Decree reversed with costs.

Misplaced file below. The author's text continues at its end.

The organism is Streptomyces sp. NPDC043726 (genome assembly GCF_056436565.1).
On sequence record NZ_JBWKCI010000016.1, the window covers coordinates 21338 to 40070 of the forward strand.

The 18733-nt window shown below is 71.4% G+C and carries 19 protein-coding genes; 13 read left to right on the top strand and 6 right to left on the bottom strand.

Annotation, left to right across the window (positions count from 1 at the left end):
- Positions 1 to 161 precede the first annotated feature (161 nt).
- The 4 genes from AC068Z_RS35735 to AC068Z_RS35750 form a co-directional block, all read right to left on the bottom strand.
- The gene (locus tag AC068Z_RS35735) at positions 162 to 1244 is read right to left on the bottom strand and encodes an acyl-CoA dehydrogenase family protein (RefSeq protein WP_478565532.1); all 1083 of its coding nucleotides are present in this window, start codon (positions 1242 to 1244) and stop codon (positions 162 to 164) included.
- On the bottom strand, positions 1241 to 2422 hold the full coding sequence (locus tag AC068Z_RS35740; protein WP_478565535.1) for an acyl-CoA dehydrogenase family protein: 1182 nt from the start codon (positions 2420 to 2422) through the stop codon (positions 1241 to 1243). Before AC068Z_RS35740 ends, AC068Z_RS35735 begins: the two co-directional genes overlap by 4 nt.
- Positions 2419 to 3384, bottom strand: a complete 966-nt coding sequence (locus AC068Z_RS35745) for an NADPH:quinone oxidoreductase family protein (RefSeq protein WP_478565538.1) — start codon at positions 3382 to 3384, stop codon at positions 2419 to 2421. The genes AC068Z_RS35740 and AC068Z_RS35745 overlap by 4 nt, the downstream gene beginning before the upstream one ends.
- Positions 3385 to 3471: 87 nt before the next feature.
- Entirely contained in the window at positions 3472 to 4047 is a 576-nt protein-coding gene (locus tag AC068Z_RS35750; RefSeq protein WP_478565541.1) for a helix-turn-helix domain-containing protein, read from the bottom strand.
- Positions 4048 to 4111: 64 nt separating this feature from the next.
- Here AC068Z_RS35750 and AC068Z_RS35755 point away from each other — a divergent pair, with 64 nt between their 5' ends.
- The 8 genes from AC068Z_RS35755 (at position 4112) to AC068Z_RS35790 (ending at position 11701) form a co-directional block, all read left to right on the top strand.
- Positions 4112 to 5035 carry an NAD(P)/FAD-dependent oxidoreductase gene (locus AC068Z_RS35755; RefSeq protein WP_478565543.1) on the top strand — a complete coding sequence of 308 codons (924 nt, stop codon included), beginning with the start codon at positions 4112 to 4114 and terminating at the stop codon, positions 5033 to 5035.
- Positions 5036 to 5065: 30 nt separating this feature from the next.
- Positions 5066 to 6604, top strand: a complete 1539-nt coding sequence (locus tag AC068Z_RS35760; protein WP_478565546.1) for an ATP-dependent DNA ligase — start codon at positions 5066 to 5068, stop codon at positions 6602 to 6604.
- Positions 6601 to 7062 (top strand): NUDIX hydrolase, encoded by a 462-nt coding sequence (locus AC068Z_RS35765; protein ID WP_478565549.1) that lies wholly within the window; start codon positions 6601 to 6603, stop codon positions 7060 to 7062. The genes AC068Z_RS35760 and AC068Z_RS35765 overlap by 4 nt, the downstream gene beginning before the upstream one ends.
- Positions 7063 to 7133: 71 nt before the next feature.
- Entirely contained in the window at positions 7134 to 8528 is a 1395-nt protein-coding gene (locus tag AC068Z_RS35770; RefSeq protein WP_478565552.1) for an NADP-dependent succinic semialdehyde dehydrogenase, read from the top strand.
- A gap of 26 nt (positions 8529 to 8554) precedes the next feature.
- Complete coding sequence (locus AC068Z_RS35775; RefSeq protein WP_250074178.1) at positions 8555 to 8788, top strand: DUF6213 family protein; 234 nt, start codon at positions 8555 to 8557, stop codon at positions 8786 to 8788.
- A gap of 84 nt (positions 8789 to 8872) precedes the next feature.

The claim of the patent with which we particularly concerned is No. 6, as follows: "The combination with a traveling cleaner, for blowing lint, dust, and other foreign particles from longitudinally alined machines having a trackway disposed above and longitudinally centrally of said machines, said cleaner having a motor driven carriage and fan with means operable by said motor for propelling the carriage along the trackway and for rotating said fan, and a fan casing enclosing the fan having an inlet and oppositely positioned outlet conduits, of the construction in which the said conduits present a rigid section terminating above the heads of the machine operators when standing, and in which the said conduits at each side are provided with a cuff of highly flexible material extending therefrom toward the machines to enable currents of air produced by the fan and discharged through the cuffs to be directed against the machines and the cuffs to yield upon impingement with an operator or other obstruction in their path of travel."